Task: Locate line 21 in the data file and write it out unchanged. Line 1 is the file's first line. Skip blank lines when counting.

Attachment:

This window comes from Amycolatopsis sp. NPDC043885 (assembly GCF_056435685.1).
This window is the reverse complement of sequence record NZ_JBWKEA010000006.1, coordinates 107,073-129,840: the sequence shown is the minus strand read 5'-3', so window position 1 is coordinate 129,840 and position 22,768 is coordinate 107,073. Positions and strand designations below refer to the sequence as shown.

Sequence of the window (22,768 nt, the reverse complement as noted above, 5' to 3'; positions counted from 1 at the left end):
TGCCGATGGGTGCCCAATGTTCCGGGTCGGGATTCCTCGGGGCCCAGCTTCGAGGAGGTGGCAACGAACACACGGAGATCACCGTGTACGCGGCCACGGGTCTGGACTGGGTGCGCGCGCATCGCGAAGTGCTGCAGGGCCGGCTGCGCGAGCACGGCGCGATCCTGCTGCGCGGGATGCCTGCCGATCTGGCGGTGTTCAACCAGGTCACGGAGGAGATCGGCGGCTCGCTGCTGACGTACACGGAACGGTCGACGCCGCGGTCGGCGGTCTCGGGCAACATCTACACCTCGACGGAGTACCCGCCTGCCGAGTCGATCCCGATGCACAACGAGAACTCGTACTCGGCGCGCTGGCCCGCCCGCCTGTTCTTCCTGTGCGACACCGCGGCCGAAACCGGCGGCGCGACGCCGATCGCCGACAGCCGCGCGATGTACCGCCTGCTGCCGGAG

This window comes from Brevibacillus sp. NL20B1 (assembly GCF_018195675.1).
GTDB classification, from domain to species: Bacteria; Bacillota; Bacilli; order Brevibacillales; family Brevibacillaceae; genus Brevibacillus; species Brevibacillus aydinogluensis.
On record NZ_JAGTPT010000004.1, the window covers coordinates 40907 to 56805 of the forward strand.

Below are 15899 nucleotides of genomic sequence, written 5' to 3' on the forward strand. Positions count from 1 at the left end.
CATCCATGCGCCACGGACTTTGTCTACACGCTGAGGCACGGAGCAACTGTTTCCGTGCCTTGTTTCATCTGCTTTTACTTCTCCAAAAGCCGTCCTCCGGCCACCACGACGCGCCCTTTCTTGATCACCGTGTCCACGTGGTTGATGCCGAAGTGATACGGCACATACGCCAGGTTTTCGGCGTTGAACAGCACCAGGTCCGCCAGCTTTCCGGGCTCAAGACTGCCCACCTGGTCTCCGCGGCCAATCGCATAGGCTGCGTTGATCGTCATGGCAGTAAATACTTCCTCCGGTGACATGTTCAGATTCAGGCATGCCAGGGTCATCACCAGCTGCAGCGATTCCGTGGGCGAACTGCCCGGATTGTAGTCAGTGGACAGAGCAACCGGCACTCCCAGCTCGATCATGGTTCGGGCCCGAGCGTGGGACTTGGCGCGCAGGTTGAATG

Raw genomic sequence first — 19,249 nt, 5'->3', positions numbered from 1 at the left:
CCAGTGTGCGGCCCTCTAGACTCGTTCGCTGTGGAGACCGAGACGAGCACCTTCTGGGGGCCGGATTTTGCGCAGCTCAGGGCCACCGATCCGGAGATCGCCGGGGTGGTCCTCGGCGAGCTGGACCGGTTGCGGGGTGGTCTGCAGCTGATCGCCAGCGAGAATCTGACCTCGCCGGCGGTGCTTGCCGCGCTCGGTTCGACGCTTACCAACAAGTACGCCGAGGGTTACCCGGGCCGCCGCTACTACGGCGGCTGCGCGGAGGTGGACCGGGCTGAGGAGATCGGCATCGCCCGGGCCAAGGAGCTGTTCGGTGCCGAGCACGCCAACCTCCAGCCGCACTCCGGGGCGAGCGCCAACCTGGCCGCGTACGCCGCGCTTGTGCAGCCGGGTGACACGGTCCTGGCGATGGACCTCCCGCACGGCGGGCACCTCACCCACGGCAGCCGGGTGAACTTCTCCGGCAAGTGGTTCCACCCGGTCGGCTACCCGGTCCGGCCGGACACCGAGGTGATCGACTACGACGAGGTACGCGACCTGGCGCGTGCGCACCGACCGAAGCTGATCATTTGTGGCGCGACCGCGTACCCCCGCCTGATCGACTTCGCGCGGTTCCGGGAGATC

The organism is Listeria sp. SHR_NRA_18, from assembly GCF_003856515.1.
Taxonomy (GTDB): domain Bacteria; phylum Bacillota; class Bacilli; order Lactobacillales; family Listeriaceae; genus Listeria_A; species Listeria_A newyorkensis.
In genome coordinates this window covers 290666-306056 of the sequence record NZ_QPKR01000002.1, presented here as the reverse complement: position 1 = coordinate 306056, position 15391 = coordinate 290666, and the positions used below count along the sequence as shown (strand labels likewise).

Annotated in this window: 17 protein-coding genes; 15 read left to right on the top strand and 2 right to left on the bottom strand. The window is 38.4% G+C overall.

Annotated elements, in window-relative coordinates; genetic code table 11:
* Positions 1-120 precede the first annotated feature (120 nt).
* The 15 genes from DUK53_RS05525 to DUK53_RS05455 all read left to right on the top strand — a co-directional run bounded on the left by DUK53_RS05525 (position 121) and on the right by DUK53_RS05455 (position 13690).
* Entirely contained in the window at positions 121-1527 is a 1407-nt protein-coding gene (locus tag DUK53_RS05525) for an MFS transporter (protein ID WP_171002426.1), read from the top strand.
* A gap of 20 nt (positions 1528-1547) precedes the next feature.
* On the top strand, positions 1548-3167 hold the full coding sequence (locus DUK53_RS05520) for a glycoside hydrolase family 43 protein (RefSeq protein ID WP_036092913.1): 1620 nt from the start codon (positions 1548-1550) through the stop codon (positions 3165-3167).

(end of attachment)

* On the top strand, positions 1548-3167 hold the full coding sequence (locus DUK53_RS05520) for a glycoside hydrolase family 43 protein (RefSeq protein ID WP_036092913.1): 1620 nt from the start codon (positions 1548-1550) through the stop codon (positions 3165-3167).